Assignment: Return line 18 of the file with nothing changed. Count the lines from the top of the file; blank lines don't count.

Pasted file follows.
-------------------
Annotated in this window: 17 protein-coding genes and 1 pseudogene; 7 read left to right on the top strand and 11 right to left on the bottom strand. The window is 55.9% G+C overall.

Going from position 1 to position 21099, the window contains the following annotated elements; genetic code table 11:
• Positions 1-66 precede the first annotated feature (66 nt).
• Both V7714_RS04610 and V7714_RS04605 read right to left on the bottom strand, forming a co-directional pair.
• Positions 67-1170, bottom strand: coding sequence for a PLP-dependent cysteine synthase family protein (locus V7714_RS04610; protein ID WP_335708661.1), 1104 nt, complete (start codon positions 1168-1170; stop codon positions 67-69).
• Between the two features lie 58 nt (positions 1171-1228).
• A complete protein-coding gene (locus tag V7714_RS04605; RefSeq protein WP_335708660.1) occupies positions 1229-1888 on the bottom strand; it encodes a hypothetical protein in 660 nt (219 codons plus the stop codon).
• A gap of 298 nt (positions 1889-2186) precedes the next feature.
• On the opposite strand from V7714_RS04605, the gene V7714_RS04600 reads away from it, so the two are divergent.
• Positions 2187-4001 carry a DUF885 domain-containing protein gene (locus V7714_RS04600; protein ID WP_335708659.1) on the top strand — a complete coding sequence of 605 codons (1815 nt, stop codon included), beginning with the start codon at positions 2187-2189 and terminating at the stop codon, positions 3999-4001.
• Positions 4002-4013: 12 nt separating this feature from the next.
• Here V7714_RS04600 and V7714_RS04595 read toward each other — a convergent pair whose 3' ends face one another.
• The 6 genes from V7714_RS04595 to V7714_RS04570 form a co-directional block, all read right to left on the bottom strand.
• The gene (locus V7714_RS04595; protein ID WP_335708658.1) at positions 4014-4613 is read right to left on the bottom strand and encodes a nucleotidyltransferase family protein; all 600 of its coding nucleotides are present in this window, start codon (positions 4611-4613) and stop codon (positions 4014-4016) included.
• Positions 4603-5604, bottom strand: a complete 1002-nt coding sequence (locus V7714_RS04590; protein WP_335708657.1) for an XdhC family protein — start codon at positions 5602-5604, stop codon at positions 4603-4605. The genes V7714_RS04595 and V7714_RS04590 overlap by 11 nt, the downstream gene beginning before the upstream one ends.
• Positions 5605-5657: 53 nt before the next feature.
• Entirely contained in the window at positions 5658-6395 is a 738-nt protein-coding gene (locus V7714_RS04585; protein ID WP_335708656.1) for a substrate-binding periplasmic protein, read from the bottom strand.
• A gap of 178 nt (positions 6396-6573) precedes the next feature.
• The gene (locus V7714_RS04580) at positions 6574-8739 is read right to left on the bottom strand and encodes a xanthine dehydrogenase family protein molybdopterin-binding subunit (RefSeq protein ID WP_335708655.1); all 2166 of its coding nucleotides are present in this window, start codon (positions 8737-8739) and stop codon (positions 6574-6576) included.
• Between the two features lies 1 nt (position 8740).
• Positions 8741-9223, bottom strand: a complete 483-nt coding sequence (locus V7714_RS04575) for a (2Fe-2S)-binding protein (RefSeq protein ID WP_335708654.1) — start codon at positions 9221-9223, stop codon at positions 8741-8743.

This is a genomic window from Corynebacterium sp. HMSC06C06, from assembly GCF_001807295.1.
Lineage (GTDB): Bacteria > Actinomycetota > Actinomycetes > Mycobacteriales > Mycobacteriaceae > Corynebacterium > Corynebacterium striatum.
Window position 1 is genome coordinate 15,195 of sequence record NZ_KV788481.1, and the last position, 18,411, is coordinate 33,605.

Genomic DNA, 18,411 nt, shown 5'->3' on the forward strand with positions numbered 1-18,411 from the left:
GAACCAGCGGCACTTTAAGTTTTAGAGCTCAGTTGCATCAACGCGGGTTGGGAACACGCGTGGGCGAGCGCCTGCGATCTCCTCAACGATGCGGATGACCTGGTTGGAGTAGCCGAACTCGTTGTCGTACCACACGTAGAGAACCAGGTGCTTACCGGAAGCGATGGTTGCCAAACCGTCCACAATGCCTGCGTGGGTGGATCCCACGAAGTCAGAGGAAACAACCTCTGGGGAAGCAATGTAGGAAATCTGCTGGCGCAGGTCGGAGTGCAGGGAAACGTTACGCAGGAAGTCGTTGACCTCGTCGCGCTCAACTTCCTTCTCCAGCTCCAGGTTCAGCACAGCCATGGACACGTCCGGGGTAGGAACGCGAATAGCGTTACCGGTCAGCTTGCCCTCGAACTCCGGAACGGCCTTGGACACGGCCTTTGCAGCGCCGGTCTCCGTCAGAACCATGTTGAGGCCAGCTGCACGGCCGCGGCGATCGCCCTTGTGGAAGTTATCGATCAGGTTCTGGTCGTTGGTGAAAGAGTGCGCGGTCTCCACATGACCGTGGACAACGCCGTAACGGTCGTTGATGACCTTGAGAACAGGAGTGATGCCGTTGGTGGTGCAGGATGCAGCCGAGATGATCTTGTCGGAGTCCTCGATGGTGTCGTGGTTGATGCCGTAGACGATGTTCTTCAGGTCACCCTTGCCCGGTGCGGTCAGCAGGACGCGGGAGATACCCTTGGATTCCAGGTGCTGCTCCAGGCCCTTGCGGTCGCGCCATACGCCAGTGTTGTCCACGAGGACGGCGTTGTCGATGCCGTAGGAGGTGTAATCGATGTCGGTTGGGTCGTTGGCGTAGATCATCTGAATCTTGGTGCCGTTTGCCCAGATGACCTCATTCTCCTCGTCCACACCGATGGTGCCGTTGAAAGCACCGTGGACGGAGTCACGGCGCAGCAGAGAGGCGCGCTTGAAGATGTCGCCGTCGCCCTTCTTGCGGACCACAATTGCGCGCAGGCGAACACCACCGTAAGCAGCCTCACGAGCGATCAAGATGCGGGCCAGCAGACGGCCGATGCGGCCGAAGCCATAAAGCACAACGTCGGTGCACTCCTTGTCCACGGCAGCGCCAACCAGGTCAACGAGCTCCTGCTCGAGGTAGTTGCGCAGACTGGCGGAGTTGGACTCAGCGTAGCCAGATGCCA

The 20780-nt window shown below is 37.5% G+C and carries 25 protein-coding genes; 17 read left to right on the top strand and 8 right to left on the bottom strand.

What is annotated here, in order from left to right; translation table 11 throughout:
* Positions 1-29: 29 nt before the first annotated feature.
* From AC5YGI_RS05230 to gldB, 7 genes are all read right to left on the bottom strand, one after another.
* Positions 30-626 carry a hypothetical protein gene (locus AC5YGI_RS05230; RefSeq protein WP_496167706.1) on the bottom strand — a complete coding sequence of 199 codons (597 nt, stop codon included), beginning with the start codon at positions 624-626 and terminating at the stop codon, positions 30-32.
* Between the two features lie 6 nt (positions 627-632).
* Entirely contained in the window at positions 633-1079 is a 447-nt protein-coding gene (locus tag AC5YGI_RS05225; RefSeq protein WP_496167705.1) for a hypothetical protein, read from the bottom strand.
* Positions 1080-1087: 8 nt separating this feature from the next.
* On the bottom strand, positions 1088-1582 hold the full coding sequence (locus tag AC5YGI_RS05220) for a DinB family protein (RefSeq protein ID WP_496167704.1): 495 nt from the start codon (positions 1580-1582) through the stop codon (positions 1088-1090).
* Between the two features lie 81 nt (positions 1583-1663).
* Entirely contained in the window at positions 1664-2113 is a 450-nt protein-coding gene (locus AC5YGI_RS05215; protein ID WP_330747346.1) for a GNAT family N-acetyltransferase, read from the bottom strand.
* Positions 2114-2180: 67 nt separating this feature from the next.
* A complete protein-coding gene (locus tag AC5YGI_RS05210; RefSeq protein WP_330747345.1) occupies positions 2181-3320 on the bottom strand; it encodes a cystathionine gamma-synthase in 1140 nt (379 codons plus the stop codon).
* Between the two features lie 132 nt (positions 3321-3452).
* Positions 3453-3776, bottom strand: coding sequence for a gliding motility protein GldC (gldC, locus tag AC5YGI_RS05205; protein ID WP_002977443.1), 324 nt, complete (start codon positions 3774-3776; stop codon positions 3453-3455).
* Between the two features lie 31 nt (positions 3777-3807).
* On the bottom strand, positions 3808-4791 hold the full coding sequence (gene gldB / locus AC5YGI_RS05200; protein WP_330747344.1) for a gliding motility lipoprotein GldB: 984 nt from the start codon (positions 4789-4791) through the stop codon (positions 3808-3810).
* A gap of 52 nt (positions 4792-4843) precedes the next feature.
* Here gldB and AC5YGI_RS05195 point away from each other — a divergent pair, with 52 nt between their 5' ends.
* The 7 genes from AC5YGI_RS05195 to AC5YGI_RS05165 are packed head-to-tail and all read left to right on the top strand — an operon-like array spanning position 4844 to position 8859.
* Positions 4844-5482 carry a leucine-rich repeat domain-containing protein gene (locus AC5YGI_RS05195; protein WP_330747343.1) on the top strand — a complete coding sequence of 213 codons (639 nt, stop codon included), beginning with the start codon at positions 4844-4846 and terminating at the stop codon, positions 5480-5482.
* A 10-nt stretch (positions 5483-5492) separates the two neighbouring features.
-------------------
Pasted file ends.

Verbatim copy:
• A gap of 178 nt (positions 6396-6573) precedes the next feature.